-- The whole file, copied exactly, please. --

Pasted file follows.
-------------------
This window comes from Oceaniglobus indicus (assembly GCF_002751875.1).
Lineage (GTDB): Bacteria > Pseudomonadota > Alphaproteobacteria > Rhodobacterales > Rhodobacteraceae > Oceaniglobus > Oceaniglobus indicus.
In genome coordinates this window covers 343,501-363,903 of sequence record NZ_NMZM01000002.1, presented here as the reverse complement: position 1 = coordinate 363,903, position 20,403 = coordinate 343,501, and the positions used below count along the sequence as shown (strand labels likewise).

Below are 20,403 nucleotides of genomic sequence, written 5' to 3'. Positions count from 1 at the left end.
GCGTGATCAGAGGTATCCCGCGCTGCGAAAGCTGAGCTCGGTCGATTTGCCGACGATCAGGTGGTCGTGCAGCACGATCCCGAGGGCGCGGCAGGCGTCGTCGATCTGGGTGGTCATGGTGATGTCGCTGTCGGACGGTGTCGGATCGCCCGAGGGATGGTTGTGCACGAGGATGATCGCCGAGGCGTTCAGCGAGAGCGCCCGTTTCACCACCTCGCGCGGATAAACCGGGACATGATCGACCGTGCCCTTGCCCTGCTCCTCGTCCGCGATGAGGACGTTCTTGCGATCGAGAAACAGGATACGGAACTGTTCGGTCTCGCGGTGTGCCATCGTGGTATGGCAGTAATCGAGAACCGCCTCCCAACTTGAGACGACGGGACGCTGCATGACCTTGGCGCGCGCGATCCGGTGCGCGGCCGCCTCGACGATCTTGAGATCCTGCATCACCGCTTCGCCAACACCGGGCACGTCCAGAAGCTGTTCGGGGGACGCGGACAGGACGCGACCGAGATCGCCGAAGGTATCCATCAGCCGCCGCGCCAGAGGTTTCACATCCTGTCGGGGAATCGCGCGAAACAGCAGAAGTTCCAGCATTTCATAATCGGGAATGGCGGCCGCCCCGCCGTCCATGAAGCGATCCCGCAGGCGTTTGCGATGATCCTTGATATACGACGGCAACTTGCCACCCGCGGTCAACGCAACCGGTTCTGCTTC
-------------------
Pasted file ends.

This window comes from Oceaniglobus indicus (assembly GCF_002751875.1).
Lineage (GTDB): Bacteria > Pseudomonadota > Alphaproteobacteria > Rhodobacterales > Rhodobacteraceae > Oceaniglobus > Oceaniglobus indicus.
In genome coordinates this window covers 343,501-363,903 of sequence record NZ_NMZM01000002.1, presented here as the reverse complement: position 1 = coordinate 363,903, position 20,403 = coordinate 343,501, and the positions used below count along the sequence as shown (strand labels likewise).

Below are 20,403 nucleotides of genomic sequence, written 5' to 3'. Positions count from 1 at the left end.
GCGTGATCAGAGGTATCCCGCGCTGCGAAAGCTGAGCTCGGTCGATTTGCCGACGATCAGGTGGTCGTGCAGCACGATCCCGAGGGCGCGGCAGGCGTCGTCGATCTGGGTGGTCATGGTGATGTCGCTGTCGGACGGTGTCGGATCGCCCGAGGGATGGTTGTGCACGAGGATGATCGCCGAGGCGTTCAGCGAGAGCGCCCGTTTCACCACCTCGCGCGGATAAACCGGGACATGATCGACCGTGCCCTTGCCCTGCTCCTCGTCCGCGATGAGGACGTTCTTGCGATCGAGAAACAGGATACGGAACTGTTCGGTCTCGCGGTGTGCCATCGTGGTATGGCAGTAATCGAGAACCGCCTCCCAACTTGAGACGACGGGACGCTGCATGACCTTGGCGCGCGCGATCCGGTGCGCGGCCGCCTCGACGATCTTGAGATCCTGCATCACCGCTTCGCCAACACCGGGCACGTCCAGAAGCTGTTCGGGGGACGCGGACAGGACGCGACCGAGATCGCCGAAGGTATCCATCAGCCGCCGCGCCAGAGGTTTCACATCCTGTCGGGGAATCGCGCGAAACAGCAGAAGTTCCAGCATTTCATAATCGGGAATGGCGGCCGCCCCGCCGTCCATGAAGCGATCCCGCAGGCGTTTGCGATGATCCTTGATATACGACGGCAACTTGCCACCCGCGGTCAACGCAACCGGTTCTGCTTC